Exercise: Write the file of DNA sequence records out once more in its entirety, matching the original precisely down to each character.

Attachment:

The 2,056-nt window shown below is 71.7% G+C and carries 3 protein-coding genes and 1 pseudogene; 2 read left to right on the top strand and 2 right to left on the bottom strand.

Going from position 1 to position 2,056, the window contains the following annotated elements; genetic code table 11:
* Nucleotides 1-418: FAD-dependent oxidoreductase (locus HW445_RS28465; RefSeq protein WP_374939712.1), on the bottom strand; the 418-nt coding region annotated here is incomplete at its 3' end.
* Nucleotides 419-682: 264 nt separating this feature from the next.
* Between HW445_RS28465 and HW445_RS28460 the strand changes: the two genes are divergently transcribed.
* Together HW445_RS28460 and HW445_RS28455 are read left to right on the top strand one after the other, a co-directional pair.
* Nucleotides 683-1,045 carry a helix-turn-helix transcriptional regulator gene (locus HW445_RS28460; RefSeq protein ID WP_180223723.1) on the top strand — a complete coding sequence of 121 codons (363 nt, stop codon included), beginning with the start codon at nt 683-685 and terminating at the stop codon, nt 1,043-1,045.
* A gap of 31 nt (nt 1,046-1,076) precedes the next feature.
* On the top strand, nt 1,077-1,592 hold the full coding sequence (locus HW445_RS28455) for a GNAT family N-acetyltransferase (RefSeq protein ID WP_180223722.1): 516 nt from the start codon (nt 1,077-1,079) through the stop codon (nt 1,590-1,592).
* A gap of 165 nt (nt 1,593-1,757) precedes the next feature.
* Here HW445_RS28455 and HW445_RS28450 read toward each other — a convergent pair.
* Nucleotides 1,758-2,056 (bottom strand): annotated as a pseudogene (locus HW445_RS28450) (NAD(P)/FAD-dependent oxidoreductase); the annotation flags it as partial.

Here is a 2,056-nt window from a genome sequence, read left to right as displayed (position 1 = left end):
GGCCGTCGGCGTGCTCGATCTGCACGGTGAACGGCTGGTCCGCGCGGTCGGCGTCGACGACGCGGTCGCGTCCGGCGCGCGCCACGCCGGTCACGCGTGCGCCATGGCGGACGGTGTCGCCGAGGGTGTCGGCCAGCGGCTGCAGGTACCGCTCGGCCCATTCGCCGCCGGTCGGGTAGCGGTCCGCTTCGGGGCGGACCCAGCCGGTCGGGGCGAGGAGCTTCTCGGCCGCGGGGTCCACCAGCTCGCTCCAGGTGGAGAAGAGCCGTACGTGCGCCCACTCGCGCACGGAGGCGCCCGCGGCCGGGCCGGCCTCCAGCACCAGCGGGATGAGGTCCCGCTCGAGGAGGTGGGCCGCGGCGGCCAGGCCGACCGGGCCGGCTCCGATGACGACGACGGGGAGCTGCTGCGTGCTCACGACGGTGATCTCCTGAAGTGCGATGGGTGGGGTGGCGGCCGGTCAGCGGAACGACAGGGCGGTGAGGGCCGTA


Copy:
The 2,056-nt window shown below is 71.7% G+C and carries 3 protein-coding genes and 1 pseudogene; 2 read left to right on the top strand and 2 right to left on the bottom strand.

Going from position 1 to position 2,056, the window contains the following annotated elements; genetic code table 11:
* Nucleotides 1-418: FAD-dependent oxidoreductase (locus HW445_RS28465; RefSeq protein WP_374939712.1), on the bottom strand; the 418-nt coding region annotated here is incomplete at its 3' end.
* Nucleotides 419-682: 264 nt separating this feature from the next.
* Between HW445_RS28465 and HW445_RS28460 the strand changes: the two genes are divergently transcribed.
* Together HW445_RS28460 and HW445_RS28455 are read left to right on the top strand one after the other, a co-directional pair.
* Nucleotides 683-1,045 carry a helix-turn-helix transcriptional regulator gene (locus HW445_RS28460; RefSeq protein ID WP_180223723.1) on the top strand — a complete coding sequence of 121 codons (363 nt, stop codon included), beginning with the start codon at nt 683-685 and terminating at the stop codon, nt 1,043-1,045.
* A gap of 31 nt (nt 1,046-1,076) precedes the next feature.
* On the top strand, nt 1,077-1,592 hold the full coding sequence (locus HW445_RS28455) for a GNAT family N-acetyltransferase (RefSeq protein ID WP_180223722.1): 516 nt from the start codon (nt 1,077-1,079) through the stop codon (nt 1,590-1,592).
* A gap of 165 nt (nt 1,593-1,757) precedes the next feature.
* Here HW445_RS28455 and HW445_RS28450 read toward each other — a convergent pair.
* Nucleotides 1,758-2,056 (bottom strand): annotated as a pseudogene (locus HW445_RS28450) (NAD(P)/FAD-dependent oxidoreductase); the annotation flags it as partial.

Here is a 2,056-nt window from a genome sequence, read left to right as displayed (position 1 = left end):
GGCCGTCGGCGTGCTCGATCTGCACGGTGAACGGCTGGTCCGCGCGGTCGGCGTCGACGACGCGGTCGCGTCCGGCGCGCGCCACGCCGGTCACGCGTGCGCCATGGCGGACGGTGTCGCCGAGGGTGTCGGCCAGCGGCTGCAGGTACCGCTCGGCCCATTCGCCGCCGGTCGGGTAGCGGTCCGCTTCGGGGCGGACCCAGCCGGTCGGGGCGAGGAGCTTCTCGGCCGCGGGGTCCACCAGCTCGCTCCAGGTGGAGAAGAGCCGTACGTGCGCCCACTCGCGCACGGAGGCGCCCGCGGCCGGGCCGGCCTCCAGCACCAGCGGGATGAGGTCCCGCTCGAGGAGGTGGGCCGCGGCGGCCAGGCCGACCGGGCCGGCTCCGATGACGACGACGGGGAGCTGCTGCGTGCTCACGACGGTGATCTCCTGAAGTGCGATGGGTGGGGTGGCGGCCGGTCAGCGGAACGACAGGGCGGTGAGGGCCGTA